The 6C’s Matrix Management Model

The six C's matrix management model

Many of our clients ask us for an overall matrix management model, something that brings together the key elements of managing in this environment in a clear and understandable way.

Our model is based around 6C’s – context, clarity, cooperation, communication, control and community, and has evolved over the years. (You can find more about this in our CEO Kevan Hall’s two books, ‘Speed Lead’ and Making the Matrix Work).

Context – many organizations fail to communicate the context of their structure well, yet this is fundamental to success. Do people understand why they have a matrix, how it works and the rationale behind it? If not, they tend to think it is the latest flavour of the month, to keep their heads down and assume a new reorganization will come along in a couple of months.

Clarity – this way of working is a deliberate choice to trade some clarity in return for more flexibility. We need to make things clear where we can, to clarify goals and roles to a certain extent. But not everything will be as clear when we need to be able to manage multiple bosses, ambiguity, trade-offs, dilemmas and even conflict.

Cooperation – many organizations set up this structure to increase cooperation across the traditional silos, but be careful what you wish for! This can lead to higher levels of low quality cooperation. We identify four distinct ways of cooperating, how to organise them effectively and support them through technology. We show people how to avoid the over connection trap with of too many poor quality meetings, conference calls and e-mails.

Control – in complex organizations we are dependent on people we do not control and there are many factors that can subtly undermine trust – working across distance, cultural differences, communicating through technologies, misaligned goals, etc. When trust is undermined, managers tend to increase control. We show people how to build trust in a virtual world, empower others, deal with accountability without control and exercise influence without authority.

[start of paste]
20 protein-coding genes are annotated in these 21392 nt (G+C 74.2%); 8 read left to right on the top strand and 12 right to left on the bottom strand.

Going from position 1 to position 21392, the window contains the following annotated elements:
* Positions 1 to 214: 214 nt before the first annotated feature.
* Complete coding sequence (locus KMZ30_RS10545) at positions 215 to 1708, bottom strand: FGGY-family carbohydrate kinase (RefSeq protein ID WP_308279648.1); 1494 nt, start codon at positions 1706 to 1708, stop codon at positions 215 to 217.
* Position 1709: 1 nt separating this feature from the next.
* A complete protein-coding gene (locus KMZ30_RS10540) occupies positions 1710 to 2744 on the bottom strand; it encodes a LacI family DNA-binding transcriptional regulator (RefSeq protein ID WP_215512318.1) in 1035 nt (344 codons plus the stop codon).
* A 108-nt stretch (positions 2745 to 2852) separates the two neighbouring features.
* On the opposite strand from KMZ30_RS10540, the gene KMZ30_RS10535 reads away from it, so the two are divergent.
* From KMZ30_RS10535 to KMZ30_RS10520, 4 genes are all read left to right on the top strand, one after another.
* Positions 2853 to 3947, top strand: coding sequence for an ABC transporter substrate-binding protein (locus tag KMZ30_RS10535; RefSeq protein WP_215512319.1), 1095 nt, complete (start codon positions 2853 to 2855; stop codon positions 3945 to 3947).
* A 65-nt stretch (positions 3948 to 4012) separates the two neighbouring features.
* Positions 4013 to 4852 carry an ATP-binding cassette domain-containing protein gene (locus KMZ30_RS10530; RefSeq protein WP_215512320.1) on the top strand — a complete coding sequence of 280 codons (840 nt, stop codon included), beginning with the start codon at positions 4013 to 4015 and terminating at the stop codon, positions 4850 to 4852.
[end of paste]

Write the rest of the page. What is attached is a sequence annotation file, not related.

Communication – we are communicating mainly through technology and often across cultures and time zones. We need to choose and use the right technology for the right task, and the right mode of cooperation. We need to understand communication across cultures and create participation and engagement when communicating online. We also need to understand the role of social media in supporting this way of working.

Community – we need to build community in an environment where we rarely meet face-to-face, where we have a diverse group of colleagues, where we have divided loyalties to the global and local, and where our work may not be visible to the people who sit next to us. Building a sense of community, identity and common spirit is essential to success.

image, matrix management explained

 

The six elements of this model fit together to offer an overall approach to the complex skills needed to make the structure actually work.

But beneath the six C’s – and what drives the success of this way of working – is the ‘matrix mindset’: the attitudes and beliefs that enable us to succeed in this complex environment rather than to feel a victim of it.

The mindset and skill set are intimately linked. If we don’t have the skills to be successful in this environment, we won’t develop a positive mindset around it. Success in our model is not about structure. Once you have dual reporting lines, the structure solves nothing: it simply creates an environment in which we develop the skills and ways of working that enable us to be successful.

Why not…?

 

Last updated December 2013

 

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